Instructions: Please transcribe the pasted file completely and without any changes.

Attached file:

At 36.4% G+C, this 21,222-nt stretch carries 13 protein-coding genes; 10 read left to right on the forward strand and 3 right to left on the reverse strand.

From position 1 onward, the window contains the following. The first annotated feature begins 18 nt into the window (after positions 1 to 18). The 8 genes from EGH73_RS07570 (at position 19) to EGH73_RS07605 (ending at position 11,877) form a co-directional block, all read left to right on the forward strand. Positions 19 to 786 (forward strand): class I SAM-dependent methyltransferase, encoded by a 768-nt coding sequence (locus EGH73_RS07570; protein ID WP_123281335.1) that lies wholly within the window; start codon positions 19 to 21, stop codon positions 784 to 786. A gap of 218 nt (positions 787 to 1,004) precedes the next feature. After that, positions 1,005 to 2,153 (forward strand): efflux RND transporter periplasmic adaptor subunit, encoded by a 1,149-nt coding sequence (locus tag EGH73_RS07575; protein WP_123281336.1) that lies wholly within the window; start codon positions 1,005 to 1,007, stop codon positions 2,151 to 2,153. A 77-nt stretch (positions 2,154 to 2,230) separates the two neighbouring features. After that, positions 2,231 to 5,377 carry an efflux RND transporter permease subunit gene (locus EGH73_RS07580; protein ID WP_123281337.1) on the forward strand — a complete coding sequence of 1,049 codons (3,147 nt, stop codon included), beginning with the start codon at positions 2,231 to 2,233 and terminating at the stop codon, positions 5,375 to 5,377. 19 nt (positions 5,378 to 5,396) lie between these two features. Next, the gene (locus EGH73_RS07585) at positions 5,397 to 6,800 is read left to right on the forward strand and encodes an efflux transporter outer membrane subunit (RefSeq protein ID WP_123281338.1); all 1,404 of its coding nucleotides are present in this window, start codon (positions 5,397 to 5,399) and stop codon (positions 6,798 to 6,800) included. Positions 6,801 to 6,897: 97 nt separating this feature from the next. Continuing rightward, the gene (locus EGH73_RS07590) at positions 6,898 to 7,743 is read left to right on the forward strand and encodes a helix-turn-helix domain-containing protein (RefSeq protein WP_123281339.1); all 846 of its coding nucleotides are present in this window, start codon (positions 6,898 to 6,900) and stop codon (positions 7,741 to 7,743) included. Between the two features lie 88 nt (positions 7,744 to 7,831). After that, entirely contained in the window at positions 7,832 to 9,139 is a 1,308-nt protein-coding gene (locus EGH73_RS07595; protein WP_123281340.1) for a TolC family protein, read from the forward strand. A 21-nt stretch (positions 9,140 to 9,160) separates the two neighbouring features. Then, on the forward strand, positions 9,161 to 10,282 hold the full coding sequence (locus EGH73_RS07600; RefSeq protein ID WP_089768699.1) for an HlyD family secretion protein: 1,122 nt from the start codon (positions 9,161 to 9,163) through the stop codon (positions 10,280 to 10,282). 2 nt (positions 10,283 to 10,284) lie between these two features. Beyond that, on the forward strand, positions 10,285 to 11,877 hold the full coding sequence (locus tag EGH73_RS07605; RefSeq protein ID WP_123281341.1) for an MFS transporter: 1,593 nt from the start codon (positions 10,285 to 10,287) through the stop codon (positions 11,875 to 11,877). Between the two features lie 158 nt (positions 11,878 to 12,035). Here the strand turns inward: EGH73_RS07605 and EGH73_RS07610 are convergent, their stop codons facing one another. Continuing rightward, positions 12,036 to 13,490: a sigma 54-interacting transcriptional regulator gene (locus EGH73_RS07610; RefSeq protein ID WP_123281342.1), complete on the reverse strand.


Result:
At 36.4% G+C, this 21,222-nt stretch carries 13 protein-coding genes; 10 read left to right on the forward strand and 3 right to left on the reverse strand.

From position 1 onward, the window contains the following. The first annotated feature begins 18 nt into the window (after positions 1 to 18). The 8 genes from EGH73_RS07570 (at position 19) to EGH73_RS07605 (ending at position 11,877) form a co-directional block, all read left to right on the forward strand. Positions 19 to 786 (forward strand): class I SAM-dependent methyltransferase, encoded by a 768-nt coding sequence (locus EGH73_RS07570; protein ID WP_123281335.1) that lies wholly within the window; start codon positions 19 to 21, stop codon positions 784 to 786. A gap of 218 nt (positions 787 to 1,004) precedes the next feature. After that, positions 1,005 to 2,153 (forward strand): efflux RND transporter periplasmic adaptor subunit, encoded by a 1,149-nt coding sequence (locus tag EGH73_RS07575; protein WP_123281336.1) that lies wholly within the window; start codon positions 1,005 to 1,007, stop codon positions 2,151 to 2,153. A 77-nt stretch (positions 2,154 to 2,230) separates the two neighbouring features. After that, positions 2,231 to 5,377 carry an efflux RND transporter permease subunit gene (locus EGH73_RS07580; protein ID WP_123281337.1) on the forward strand — a complete coding sequence of 1,049 codons (3,147 nt, stop codon included), beginning with the start codon at positions 2,231 to 2,233 and terminating at the stop codon, positions 5,375 to 5,377. 19 nt (positions 5,378 to 5,396) lie between these two features. Next, the gene (locus EGH73_RS07585) at positions 5,397 to 6,800 is read left to right on the forward strand and encodes an efflux transporter outer membrane subunit (RefSeq protein ID WP_123281338.1); all 1,404 of its coding nucleotides are present in this window, start codon (positions 5,397 to 5,399) and stop codon (positions 6,798 to 6,800) included. Positions 6,801 to 6,897: 97 nt separating this feature from the next. Continuing rightward, the gene (locus EGH73_RS07590) at positions 6,898 to 7,743 is read left to right on the forward strand and encodes a helix-turn-helix domain-containing protein (RefSeq protein WP_123281339.1); all 846 of its coding nucleotides are present in this window, start codon (positions 6,898 to 6,900) and stop codon (positions 7,741 to 7,743) included. Between the two features lie 88 nt (positions 7,744 to 7,831). After that, entirely contained in the window at positions 7,832 to 9,139 is a 1,308-nt protein-coding gene (locus EGH73_RS07595; protein WP_123281340.1) for a TolC family protein, read from the forward strand. A 21-nt stretch (positions 9,140 to 9,160) separates the two neighbouring features. Then, on the forward strand, positions 9,161 to 10,282 hold the full coding sequence (locus EGH73_RS07600; RefSeq protein ID WP_089768699.1) for an HlyD family secretion protein: 1,122 nt from the start codon (positions 9,161 to 9,163) through the stop codon (positions 10,280 to 10,282). 2 nt (positions 10,283 to 10,284) lie between these two features. Beyond that, on the forward strand, positions 10,285 to 11,877 hold the full coding sequence (locus tag EGH73_RS07605; RefSeq protein ID WP_123281341.1) for an MFS transporter: 1,593 nt from the start codon (positions 10,285 to 10,287) through the stop codon (positions 11,875 to 11,877). Between the two features lie 158 nt (positions 11,878 to 12,035). Here the strand turns inward: EGH73_RS07605 and EGH73_RS07610 are convergent, their stop codons facing one another. Continuing rightward, positions 12,036 to 13,490: a sigma 54-interacting transcriptional regulator gene (locus EGH73_RS07610; RefSeq protein ID WP_123281342.1), complete on the reverse strand.